Another form of the ad hominem is to attempt to discredit the opposition simply because of certain characteristics they do or do not possess, such as age, race, gender or wealth. For example, if you’re not a woman, you are disqualified from offering your opinion on feminism. Or if you are not yourself black, your views on race relations in America are void, irrespective of the actual merits of the argument. Or if you are not a white law enforcement officer, your thoughts on policing are irrelevant – oh wait, this example is purely rhetorical. In any case, these specious ad hominem arguments, based on an intellectually bankrupt form of identity politics, undermine the legitimate debate of these important issues, which do deserve to be discussed in a thorough and critical manner.

The last form of an ad hominem to be discussed here is guilt by association. In this variation, instead of addressing the message, the messenger is discredited by linking him or her to some other idea, person or group through a shared trait. For example, a suicide bomber clutching a Quran walks into a crowded marketplace, killing dozens. Does it logically follow that those who own a Quran are radical terrorists? No, of course not, and I will freely and readily defend any Muslim against this charge. Likewise, if a deranged individual bearing a Confederate battle flag murders a church full of worshipers in Charleston, it does not logically follow that those who fly the same flag are also racist white supremacists.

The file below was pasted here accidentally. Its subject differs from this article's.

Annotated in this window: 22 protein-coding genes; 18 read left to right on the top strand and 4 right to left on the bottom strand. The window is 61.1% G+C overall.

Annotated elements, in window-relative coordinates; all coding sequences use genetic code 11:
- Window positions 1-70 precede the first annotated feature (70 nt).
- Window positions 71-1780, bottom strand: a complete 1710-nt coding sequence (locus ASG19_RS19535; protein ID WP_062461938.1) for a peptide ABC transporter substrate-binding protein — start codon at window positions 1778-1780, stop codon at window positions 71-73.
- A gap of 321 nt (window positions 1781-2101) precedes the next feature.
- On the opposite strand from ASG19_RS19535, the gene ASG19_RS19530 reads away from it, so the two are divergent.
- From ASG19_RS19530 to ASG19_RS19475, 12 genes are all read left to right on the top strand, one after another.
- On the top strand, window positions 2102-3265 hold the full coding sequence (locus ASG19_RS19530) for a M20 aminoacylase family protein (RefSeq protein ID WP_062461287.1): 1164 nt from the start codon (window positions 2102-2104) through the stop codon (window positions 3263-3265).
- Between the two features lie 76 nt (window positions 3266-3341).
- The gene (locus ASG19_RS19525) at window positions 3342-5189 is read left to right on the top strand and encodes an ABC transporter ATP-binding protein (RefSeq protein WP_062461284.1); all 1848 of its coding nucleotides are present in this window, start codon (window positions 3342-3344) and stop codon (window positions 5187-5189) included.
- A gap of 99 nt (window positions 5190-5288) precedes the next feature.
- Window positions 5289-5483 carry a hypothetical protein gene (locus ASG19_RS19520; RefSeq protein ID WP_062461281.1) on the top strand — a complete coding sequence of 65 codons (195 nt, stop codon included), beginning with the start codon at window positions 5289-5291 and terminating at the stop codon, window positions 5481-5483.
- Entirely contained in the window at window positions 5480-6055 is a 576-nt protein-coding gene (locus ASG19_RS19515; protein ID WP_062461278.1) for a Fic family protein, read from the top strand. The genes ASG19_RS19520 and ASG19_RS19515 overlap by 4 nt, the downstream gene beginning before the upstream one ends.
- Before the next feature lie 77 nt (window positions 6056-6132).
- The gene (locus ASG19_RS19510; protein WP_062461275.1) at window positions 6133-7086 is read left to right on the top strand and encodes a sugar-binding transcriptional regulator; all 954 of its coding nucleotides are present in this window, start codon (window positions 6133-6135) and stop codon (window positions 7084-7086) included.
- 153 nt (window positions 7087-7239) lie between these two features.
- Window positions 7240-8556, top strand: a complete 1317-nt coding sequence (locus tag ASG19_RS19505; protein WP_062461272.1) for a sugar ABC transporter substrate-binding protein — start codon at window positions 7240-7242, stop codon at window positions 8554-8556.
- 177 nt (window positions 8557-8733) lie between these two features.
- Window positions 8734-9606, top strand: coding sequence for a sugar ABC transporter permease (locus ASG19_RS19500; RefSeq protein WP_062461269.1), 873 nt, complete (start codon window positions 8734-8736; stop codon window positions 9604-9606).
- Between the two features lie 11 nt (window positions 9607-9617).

As a general matter, one should always engage with the most charitable and compelling version of an opponent’s argument, even if they themselves are unable to articulate it. This principle of charity ensures that your argument gives a fair but critical evaluation of the opposition’s ideas. In the words of Bryan Caplan, “the ability to pass ideological Turing tests – to state opposing views as clearly and persuasively as their proponents – is a genuine symptom of objectivity and wisdom.”